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Reflections on NC's tornado outbreak of April 16th, 2011

The property at 103 N. Pettigrew Street is still in shambles on April 10, 2012, after being damaged during the tornado that hit Raleigh in April 2011. The structure is one of a few that the city is having to step in and forcibly tear down.
The property at 103 N. Pettigrew Street is still in shambles on April 10, 2012, after being damaged during the tornado that hit Raleigh in April 2011. The structure is one of a few that the city is having to step in and forcibly tear down. srocco@newsobserver.com

On Saturday, April 16th, 2011, North Carolina experienced a day that will forever be burned in my memory, and I'm sure I'm not the only one. Thirty tornadoes touched down across the state, taking the lives of 24 people, injuring at least 304 more, and costing an estimated $328,610,000 in damage. According to the National Weather Service Raleigh Office, it was the greatest one-day tornado total on record for NC.

Do you remember where you were that day? Do you remember when you first heard that the severe weather threat was real and very serious?

As early as April 12th, forecasters began mentioning the potential for a severe weather outbreak that Saturday. The computer models were showing all of the ingredients for a major event, and as the day approached, the threat looked even more ominous. The morning of outbreak, the Storm Prediction Center put a High Risk bull's-eye over eastern North Carolina, which is a rare category for any part of the United States, much more so for the east coast.

Those of us who had been paying attention were already on edge that morning. I remember walking into the place I worked and a coworker asking me incredulously "is it really going to be that bad?" I did not hesitate in my answer: yes.

As the morning progressed, a squall line took shape over western North Carolina and began moving east. By early afternoon, the line was starting to break up into discrete supercells with strong updrafts, rotation, and eventually a few had the notorious hooked shape of tornadic storms.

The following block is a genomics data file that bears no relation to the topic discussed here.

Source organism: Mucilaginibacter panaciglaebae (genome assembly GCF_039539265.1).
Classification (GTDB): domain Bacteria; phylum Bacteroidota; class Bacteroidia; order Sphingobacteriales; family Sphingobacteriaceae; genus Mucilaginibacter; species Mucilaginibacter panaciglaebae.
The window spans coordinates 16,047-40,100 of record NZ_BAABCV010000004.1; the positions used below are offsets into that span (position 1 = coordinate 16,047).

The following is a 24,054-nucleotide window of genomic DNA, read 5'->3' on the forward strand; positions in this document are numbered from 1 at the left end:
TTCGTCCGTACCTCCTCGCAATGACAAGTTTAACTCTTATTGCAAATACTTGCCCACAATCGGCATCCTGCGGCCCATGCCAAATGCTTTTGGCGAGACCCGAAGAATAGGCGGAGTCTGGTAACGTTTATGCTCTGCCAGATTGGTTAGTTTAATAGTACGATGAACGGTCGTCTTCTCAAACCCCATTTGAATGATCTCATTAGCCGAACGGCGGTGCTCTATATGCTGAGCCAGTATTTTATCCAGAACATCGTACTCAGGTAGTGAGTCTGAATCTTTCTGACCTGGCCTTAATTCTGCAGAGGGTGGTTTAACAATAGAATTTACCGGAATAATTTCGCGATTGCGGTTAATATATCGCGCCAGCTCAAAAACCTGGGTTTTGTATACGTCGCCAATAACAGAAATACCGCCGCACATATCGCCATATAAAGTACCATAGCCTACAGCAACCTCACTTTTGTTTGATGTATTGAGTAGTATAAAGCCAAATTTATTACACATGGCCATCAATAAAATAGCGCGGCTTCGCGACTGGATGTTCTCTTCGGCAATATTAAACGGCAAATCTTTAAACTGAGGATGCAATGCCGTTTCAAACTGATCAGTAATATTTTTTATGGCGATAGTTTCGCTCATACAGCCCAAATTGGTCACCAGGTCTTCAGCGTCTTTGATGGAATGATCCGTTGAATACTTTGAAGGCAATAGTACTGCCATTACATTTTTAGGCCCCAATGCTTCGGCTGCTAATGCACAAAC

When I saw the storm on radar to our southwest, the one that eventually produced the long-track tornado that started in Moore County and tore through Sanford and Raleigh, I was filled with dread. I convinced my manager to close early so we could all get home to safety before the line hit Raleigh. We all made it in time and rode out the storm in the safety of our respective downstairs bathrooms, but before the storm made it to North Raleigh, I watched the local news coverage as it approached from our southwest. It was frightening to think of the pretty large population just one storm was affecting.

And that was just one storm of 30 that day. When the day was over and the devastation was being tallied in deaths, injuries, and damage, the reality set in. It was a bad day for NC.

One of the things that astounded me about the stories I heard was that despite days worth of valid, accurate forecasting ahead of the outbreak, so many people still seemed to be taken by surprise by the system. Forecasters were broadcasting days in advance that it was coming, and still there were people who were caught off guard. One of my favorite cliches when it comes to the weather is "you can lead a horse to water, but you can't make him drink." We can put the information out there on every form of media possible, and yet we can't make people listen, read, or in any way consume and understand it.

I hope that after a day like that one, people who were not paying attention to forecasts, watches, and warnings then would pay attention now, but the reports I've seen regarding studies of how the general public responds to weather warnings tells me otherwise. So many people "don't believe the hype" for whatever reason. They get a warning and then look to their social circles for the appropriate response instead of just acting on the warning as they should. Hesitation in a case like April 16th, when the storms were moving at 55 miles per hour, can be a deadly mistake.

Too many people remember only the false alarms (of which there are fewer every year as technology and understanding improves), or they don't have a safety plan or situational awareness. Whatever the reason, one death that could have been prevented by heeding the warnings and heading to a safe shelter is one death too many.

Meteorologists try to learn from days like April 16th to see how they can improve forecasting and warnings down to the phrasing of the broadcast alerts. What do people respond to, and how do they respond? There is a whole community of meteorologists who are trying to answer these questions now in the hopes of saving more lives in the future. If you have a solid, constructive idea on how to improve getting information to the public, please leave a comment on this blog or on my facebook page. I am truly interested in your suggestions.

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